Aharon will burn incense on [this altar] each morning when he cleans out the lamps. He will burn [incense] before evening when he kindles the lamps … (Shemos 30:7)
The above verse is referring to the mitzvah to burn incense daily, a mitzvah incumbent upon the kohanim. The Hebrew translation of the words “before evening when he kindles the lamps” is “es ha-neiros ben ha’arbayim.” According to the Arizal, if you take the first letter of each word (aleph, heh, bais, heh) and combine them, the word “ahava” (love) is formed, to allude to the spiritual root of the kohen, which is chesed (kindness) and love.
This is what is alluded to in the following mishnah:
Be of the students of Aharon, loving peace and pursuing peace. (Pirke Avos 1:12)
With all such allusions in the Chumash, one can ask, “Why here?” Why did the Torah see fit to teach this very important point about the kehuna while discussing the Incense-Offering, embedding the hint in a reference to the menorah which is not even the main topic of discussion? Is this to allude to a three-way connection between the priesthood, the Incense-Offering, and the menorah?
The parsha actually starts off with the mitzvah to make the oil for the menorah, and to kindle it each day. Then the Torah states:
Aharon and his sons shall set up [the lamps to burn] from evening until morning in G-d’s presence, in the Tent of Meeting, outside the cloth partition of the [Ark of] Testimony. (Shemos 27:21)
The Talmud interprets this verse as follows:
“… outside the cloth partition of the [Ark of] Testimony.”
The light (of the menorah) He (G-d) needed? For the entire 40-year period that the Jewish people traveled in the desert, they did so by His light (and not by the light of the menorah). Rather, (the light of the menorah) was for “testimony,” so that everyone in the world would know that the Divine Presence resided among the Jewish people. What was the testimony? That the western candle contained as much oil as the others, yet others were kindled from it, and its oil never diminished. (Shabbos 22b)
Miracles always seem to be associated with olive oil, specifically those that teach that spiritual resources never diminish. This is why, it is pointed out, that the word “ha-shemen” (the oil) is made up of the same letters that spell the word, “neshama,” which means soul. These letters also spell the word “sh’mona,” which means “eight,” a number that alludes to the supernatural, a world above decay and diminution.
The Incense-Offering also alludes to this concept, since incense is something that is enjoyed through the nose, through which the soul enters and leaves the body (which is why we bless a person after a sneeze!). For this reason, we make a blessing over a sweet-smelling fragrance on Motzei Shabbos and inhale it, to compensate ourselves somewhat for the loss of the “extra” soul we had gained over Shabbos. (Interestingly enough, of the five senses, smell was the only one that did not participate in the sin of eating from the Tree of Knowledge of Good and Evil, and is said to have remained unaffected.) The Talmud calls the pleasure of smell one that benefits the soul and not the body (Brochos 43b).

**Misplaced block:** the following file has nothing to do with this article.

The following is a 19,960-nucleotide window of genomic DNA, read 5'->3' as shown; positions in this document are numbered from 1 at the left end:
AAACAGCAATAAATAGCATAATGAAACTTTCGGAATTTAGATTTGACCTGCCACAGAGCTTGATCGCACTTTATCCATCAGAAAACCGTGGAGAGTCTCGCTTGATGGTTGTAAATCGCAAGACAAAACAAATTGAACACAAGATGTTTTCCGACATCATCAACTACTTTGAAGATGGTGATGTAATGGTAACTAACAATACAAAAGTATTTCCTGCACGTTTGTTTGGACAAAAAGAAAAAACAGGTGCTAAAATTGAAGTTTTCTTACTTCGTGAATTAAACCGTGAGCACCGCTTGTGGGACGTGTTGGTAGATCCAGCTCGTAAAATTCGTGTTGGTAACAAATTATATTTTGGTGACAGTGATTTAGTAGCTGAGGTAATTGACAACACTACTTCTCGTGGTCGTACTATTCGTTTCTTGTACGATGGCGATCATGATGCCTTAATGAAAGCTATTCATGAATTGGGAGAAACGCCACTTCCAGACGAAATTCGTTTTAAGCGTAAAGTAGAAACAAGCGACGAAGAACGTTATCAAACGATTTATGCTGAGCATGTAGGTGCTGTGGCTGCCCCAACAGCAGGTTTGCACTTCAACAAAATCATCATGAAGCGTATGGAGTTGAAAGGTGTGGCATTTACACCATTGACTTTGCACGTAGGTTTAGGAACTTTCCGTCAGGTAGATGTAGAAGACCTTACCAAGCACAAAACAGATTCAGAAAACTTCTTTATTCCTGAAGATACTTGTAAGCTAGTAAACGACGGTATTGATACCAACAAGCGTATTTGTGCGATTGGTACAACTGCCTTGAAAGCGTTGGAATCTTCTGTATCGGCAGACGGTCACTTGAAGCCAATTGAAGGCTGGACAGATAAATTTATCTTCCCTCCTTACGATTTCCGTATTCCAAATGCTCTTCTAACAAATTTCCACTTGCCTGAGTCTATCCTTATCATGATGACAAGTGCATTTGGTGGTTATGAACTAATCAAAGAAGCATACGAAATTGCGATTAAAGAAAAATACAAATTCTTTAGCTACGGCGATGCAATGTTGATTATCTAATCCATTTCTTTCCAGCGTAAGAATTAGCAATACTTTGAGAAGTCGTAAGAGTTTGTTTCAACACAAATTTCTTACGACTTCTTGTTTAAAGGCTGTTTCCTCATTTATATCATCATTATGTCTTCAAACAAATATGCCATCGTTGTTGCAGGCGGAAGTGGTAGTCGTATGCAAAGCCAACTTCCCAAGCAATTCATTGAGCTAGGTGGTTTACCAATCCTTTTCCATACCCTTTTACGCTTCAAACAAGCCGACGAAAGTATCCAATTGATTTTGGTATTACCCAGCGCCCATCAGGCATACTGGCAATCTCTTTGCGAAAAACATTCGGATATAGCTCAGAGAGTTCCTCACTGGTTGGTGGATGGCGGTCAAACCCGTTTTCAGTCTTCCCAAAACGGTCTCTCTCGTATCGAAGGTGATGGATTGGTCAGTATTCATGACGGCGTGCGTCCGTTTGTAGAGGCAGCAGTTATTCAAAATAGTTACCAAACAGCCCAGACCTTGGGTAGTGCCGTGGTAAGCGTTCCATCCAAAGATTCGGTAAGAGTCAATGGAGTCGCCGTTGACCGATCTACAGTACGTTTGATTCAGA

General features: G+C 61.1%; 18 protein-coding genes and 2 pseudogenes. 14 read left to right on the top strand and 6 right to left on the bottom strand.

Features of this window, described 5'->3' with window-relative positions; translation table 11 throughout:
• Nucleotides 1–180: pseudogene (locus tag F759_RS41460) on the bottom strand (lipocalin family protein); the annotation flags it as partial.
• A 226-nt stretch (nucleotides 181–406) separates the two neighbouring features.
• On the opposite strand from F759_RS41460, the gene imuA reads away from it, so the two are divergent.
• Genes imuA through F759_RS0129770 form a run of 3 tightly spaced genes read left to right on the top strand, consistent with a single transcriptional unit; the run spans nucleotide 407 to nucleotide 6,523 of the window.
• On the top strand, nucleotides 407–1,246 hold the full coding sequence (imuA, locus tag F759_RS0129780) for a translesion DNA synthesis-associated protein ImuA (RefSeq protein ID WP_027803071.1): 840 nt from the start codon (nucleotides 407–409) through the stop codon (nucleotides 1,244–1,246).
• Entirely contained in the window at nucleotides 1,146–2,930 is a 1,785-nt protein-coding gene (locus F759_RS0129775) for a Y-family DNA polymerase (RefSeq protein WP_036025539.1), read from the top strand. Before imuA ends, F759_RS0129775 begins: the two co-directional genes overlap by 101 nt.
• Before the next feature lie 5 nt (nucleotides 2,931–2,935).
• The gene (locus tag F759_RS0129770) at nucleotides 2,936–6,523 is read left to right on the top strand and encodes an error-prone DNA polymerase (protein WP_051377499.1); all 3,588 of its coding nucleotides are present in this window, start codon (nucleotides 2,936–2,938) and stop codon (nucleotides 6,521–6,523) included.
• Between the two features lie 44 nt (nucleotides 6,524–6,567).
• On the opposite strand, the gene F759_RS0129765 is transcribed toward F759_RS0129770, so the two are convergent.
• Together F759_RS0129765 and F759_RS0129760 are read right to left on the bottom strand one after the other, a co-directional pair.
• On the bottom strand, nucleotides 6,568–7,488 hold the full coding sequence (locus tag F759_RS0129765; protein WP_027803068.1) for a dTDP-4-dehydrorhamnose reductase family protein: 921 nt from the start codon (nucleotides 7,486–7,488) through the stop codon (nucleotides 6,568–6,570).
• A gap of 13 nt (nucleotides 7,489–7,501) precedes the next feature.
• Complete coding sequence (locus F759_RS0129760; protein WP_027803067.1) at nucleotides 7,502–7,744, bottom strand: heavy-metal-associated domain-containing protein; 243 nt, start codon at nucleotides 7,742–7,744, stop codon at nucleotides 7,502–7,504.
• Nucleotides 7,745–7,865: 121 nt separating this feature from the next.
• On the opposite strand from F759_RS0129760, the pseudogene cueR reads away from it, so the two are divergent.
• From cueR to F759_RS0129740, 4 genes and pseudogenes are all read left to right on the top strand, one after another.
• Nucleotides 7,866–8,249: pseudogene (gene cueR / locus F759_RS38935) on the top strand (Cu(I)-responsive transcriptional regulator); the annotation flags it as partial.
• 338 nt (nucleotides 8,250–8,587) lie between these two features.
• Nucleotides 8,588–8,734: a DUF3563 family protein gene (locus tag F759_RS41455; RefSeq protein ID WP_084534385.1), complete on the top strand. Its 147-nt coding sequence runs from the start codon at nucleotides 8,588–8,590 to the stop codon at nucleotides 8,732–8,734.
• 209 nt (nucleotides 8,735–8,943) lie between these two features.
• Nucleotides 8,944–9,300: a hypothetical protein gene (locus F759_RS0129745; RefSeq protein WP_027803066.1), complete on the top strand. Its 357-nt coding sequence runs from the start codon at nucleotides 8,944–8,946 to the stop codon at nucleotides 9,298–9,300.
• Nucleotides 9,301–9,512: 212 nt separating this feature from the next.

The Kohen also symbolizes the same concept as well. His was life given over completely to the service of G-d; from very early in the morning and throughout the night, the kohen worked in the Temple, officiating the daily and special services. He did not “work” in the business world for a living, but, instead, relied entirely upon the generosity of G-d. He didn’t own land, and, he always had to be on guard against spiritual defilement. His was the life of the soul, which is rooted in chesed, and from which pours forth love and generosity.
We have not been called a “nation of priests” for nothing. It was to indicate to us that we have a special root, the tapping into of which frees us from petty interests and character traits. Jealousy, hatred, and all such negative traits are what surface when a person becomes “severed” from his soul. On the other hand, if we live up to our “priestly” ancestry, we can access our soul and rise above physicality, and enter into the world of peace and brotherhood.
As it has been pointed out many times, Moshe’s name is no where to be found in this week’s parsha. The reason for this is also well-known: when Moshe pleaded with G-d to spare the Jewish people from Divine retribution for their involvement in the golden calf, Moshe told G-d, “If you wipe them away, then erase me from Your book!” Moshe’s heroics worked to save the Jewish people, but it also cost him his name being mentioned at least in this week’s parsha, and example of what the Talmud states:
The curse of a wise man, even if said conditionally, come true. (Sanhedrin 90b)
The question is, why this week’s parsha? Why did G-d choose Parashas Tetzaveh to drop Moshe’s name, albeit temporarily, from the Torah?
The answer to this question, according to the Pri Tzaddik, lies in appreciating the theme of this week’s parsha, and the role of the kohen.
As we mentioned above, the parsha starts off with the mitzvah of kindling the menorah. The lighting of the menorah in the Temple alluded to the special light that is part of the Jewish soul that emanates from Above, and which is revealed through the Oral Law. The ability to instill this in the hearts of the Jewish people, and to bring it out in them, was one given over to Aharon and his fellow kohanim, by way of the lighting of the menorah.
This is why the Incense-Offering is also found in this week’s parsha as well. After all, does it not better fit into last week’s parsha, which included the commandment to construct the altar for this offering? However, says the Pri Tzaddik, since the Incense-Offering included one spice that was fowl spelling (from which we learn that a fast day must also include the sinners of Israel), it also alludes to Aharon’s ability to turn “evil” into good.
Hence, Parashas Tetzaveh is really about the priests’ ability to draw the people in the direction of holiness, which is really a function of their own holiness. This is also why Aharon HaKohen had the ability to resolve arguments on all levels, and make peace among his fellow Jews no matter what the quarrel. Holy people don’t fight; it’s too menial for them.
On the other hand, we learn from Parashas V’Eschanan that Moshe did not have the same influence on the nation. They quarreled around him and with him, and helped to keep him out of Eretz Canaan when they angered him to the point that he hit the rock instead of speaking to it to bring forth water. We tend to argue with wise men, but not so often with holy men.